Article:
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J Am Coll Nutr. 2005 Feb;24(1):65-75.

Diet quality in young children is influenced by beverage consumption.

Author information

  • 1Department of Preventive and Community Dentistry, University of Iowa College of Dentistry, N335 Dental Science Building, Iowa City, IA 52242, USA. teresa-marshall@uiowa.edu

Abstract

BACKGROUND:

Replacement of milk with sugar-containing beverages could affect calcium intake and overall diet quality.

OBJECTIVE:

To describe dairy food, 100% juice and added sugar beverage intakes, contributions of dairy foods to diet quality, and effects of beverages on diet quality in young children.

METHODS:

We surveyed participants in the Iowa Fluoride Study (n = 645) at ages 1, 2, 3, 4 and 5 years and calculated intakes for 1-5 years (i.e. weighted averages). Nutrient, dairy food and beverage intakes were obtained from 3-day diaries; nutrient adequacy ratios were calculated as the nutrient intake to Recommended Dietary Allowance/Adequate Intake ratio; and dairy-dependent percentages were calculated as fractions of total diet nutrient adequacy ratios (truncated at 1) not met by non-dairy foods.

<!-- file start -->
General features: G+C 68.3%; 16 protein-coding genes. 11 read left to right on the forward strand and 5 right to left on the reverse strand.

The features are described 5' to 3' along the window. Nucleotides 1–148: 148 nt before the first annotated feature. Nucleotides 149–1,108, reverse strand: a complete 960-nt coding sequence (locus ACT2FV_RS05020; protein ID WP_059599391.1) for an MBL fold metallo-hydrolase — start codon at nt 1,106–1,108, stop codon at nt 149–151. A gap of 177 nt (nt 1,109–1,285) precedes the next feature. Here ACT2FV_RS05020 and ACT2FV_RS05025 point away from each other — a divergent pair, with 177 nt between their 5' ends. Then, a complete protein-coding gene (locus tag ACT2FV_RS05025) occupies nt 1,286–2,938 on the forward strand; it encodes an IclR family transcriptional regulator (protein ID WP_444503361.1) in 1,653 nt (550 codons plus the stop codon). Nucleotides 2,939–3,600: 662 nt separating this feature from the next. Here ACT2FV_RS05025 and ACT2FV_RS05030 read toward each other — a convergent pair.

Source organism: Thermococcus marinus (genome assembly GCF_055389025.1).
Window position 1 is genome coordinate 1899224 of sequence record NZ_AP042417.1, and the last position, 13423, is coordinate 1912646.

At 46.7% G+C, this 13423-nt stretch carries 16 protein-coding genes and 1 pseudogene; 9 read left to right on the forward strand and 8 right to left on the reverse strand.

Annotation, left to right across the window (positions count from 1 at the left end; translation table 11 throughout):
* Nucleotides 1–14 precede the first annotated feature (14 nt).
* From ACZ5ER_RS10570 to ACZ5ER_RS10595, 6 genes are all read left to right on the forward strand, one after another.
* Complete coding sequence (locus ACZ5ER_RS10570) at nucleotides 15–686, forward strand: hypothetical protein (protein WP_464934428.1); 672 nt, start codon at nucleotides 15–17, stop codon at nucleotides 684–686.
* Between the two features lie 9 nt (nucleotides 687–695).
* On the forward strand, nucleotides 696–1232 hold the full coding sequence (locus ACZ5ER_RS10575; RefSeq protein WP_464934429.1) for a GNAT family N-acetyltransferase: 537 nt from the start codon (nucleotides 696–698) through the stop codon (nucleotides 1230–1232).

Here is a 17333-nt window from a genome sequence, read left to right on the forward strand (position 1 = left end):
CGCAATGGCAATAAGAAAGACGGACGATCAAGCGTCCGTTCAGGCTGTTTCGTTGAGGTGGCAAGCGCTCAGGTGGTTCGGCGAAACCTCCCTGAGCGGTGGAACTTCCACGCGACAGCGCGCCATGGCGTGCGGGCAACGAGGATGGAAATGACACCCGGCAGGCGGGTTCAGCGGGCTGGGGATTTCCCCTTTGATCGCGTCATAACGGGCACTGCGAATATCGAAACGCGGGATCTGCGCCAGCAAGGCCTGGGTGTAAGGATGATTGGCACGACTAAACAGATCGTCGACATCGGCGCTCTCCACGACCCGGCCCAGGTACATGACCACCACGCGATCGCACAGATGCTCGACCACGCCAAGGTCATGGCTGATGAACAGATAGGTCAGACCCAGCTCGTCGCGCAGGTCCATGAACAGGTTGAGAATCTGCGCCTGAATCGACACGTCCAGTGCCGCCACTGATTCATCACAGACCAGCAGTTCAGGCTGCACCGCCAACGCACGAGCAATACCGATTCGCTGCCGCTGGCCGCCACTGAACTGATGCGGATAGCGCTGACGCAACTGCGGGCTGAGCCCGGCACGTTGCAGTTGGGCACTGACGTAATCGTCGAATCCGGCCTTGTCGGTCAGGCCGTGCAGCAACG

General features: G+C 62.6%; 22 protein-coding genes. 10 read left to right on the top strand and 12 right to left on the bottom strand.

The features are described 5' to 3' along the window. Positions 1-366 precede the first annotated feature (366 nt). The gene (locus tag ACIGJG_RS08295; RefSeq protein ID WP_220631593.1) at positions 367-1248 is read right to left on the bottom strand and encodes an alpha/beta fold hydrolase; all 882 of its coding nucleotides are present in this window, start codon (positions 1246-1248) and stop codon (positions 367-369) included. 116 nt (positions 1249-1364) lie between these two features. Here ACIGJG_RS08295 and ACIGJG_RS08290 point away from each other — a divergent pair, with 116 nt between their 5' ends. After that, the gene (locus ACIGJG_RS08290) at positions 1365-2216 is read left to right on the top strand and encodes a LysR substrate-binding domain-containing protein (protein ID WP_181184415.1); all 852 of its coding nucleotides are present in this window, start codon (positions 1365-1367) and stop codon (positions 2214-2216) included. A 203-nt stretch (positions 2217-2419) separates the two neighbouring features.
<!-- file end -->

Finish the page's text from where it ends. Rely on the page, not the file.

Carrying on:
RESULTS:

Milk intakes were inversely associated with intakes of juice drinks (2, 4, 5 and 1-5 years), soda pop (2, 3, 4, 5 and 1-5 years) and added sugar beverages (2, 3, 4, 5 and 1-5 years). Dairy dependent fractions of 1-5 year nutrient adequacy ratios were 68% for calcium and 61% for vitamin D. Higher 1-5 year calcium adequacy was predicted by higher energy, higher other dairy and lower added sugar beverage intakes while higher vitamin D adequacy was predicted by higher energy and higher other dairy intakes. Overall diet quality was predicted by higher energy, higher other dairy, lower 100% juice and lower added sugar beverage intakes.

CONCLUSIONS:

Dairy foods remain an important source of calcium and vitamin D, while added sugar beverages and, to a lesser extent, 100% juice decrease diet quality of young children.

PMID:
15670987
[PubMed - indexed for MEDLINE]
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